It is He who sends us out on mission. The heart-to-heart with Jesus broadens the human heart on a global scale.” Therefore, I thought it timely to remind ourselves of the Devotion to the Sacred Heart, particularly since our beautiful Cathedral here in Bendigo is dedicated and named the Sacred Heart Cathedral.  As well as being the principal Church of the Diocese of Sandhurst it is also the home Church of the Cathedral Parish, serving the people of central and north-west parts of the city of Bendigo and many visitors to the church and the city.In fact, in referring to the internet, I find that Trip Advisor tells readers that a visit to the Sacred Heart Cathedral is listed as 4th out of 59 things for tourists to do in Bendigo! It is described as grand and impressive, and we know that it is all those things, as well as being the third largest church in Australia and almost as tall as St Patrick’s Cathedral in Melbourne. Although it was not finally completed until 1977, the initial part of our Cathedral was blessed in 1901, shortly after Pope Leo dedicated the whole Catholic world to the Sacred Heart.  
In 2006, Benedict XVI reconfirmed ‘it is still a fitting task for Christians to continue to deepen their relationship with the Heart of Jesus, in such a way as to revive their faith in the saving love of God and to welcome him ever better into their lives.’  Today, over three hundred years since the Sacred Heart apparitions, present day pilgrims continue to visit the impressively humble shrine at Paray-le-Monial in France, where they read the promises Jesus revealed there to Saint Margaret Mary. This appeal of the Lord to Saint Margaret Mary struck the hearts of many men and women of faith in the centuries that followed. The Lord was declaring the depth – indeed the fire – of his love for humanity and yet saying that he received so little love in return.This stirred the heart of Saint Mary MacKillop. She explained her own response to these words saying, “And with this burning appeal of the Sacred Heart came such a rush of longing desire on my part to be Its lover and Its true child that, at a glance, the falseness of the world appeared before me; the beauty, the pity and the generosity of the Sacred Heart in this loving appeal could not be resisted”. Her own response to this message shaped her faith and the spiritual vision of her life. This is why the Sisters of Saint Joseph have the title of Sacred Heart linked to their name.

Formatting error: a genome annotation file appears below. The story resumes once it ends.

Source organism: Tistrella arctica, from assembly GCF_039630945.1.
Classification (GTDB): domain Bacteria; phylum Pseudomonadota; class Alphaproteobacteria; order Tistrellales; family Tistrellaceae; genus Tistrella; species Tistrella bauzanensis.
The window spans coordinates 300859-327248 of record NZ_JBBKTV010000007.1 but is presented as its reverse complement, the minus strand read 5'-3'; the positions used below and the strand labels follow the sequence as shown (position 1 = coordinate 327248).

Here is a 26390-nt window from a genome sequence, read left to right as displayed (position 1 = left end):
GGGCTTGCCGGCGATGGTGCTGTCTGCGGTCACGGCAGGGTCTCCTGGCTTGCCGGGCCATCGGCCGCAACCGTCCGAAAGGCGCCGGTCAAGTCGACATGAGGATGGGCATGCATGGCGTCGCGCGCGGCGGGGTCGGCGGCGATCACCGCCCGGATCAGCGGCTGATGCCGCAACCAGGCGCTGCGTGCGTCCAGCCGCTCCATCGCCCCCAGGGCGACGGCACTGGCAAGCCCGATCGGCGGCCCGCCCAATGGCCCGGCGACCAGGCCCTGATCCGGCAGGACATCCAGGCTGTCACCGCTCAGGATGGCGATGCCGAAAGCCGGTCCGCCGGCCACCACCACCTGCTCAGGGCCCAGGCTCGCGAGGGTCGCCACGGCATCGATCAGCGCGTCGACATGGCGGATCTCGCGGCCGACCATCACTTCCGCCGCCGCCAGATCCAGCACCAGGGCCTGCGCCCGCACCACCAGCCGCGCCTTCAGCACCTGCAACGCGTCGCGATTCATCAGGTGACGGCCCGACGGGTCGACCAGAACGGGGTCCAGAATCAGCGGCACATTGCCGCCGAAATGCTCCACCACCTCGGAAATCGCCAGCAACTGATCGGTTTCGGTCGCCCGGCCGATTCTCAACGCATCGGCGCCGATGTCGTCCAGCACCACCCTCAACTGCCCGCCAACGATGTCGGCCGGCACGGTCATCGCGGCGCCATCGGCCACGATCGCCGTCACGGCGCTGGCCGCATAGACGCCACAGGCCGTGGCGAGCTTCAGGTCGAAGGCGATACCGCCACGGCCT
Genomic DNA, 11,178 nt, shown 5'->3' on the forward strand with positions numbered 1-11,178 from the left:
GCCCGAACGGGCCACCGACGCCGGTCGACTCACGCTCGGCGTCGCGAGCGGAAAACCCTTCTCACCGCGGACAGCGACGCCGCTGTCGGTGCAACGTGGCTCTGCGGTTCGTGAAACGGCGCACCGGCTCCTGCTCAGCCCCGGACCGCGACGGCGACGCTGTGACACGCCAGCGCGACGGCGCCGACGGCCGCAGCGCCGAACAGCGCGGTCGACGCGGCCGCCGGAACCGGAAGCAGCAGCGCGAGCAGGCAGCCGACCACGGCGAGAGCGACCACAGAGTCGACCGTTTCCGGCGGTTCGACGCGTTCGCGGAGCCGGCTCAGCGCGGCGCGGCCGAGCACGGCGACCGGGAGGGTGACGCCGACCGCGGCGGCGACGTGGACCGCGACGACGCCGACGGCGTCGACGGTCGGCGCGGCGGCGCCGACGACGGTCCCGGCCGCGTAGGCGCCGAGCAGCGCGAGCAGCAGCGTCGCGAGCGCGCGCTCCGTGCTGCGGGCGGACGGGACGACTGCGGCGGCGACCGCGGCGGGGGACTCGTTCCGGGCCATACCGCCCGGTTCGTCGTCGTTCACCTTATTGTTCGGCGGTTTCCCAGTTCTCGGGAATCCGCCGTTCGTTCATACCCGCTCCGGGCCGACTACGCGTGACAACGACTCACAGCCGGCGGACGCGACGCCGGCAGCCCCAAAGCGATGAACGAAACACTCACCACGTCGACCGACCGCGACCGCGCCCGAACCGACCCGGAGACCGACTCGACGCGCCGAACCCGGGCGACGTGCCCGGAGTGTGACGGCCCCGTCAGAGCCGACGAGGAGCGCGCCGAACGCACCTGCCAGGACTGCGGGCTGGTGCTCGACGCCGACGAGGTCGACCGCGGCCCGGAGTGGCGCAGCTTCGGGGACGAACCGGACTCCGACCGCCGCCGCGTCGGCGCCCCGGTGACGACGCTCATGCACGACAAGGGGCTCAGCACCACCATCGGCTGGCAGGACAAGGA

This year, the Feast of the Sacred Heart will be celebrated on June 8. I invite you all to celebrate this Feast by rekindling your love of the Sacred Heart this June. Why not join the parishioners and tourists and make a special visit to the Sacred Heart Cathedral. If you find it difficult to find words, maybe the following verse borrowed from poet Christina Rossetti might help: What can I give Him, poor as I am?If I were a shepherd, I would bring a lamb;If I were a Wise Man, I would do my part;Yet what I can, I give Him: I give Him my heart.

- Bishop Les Tomlinson, Catholic Diocese of Sandhurst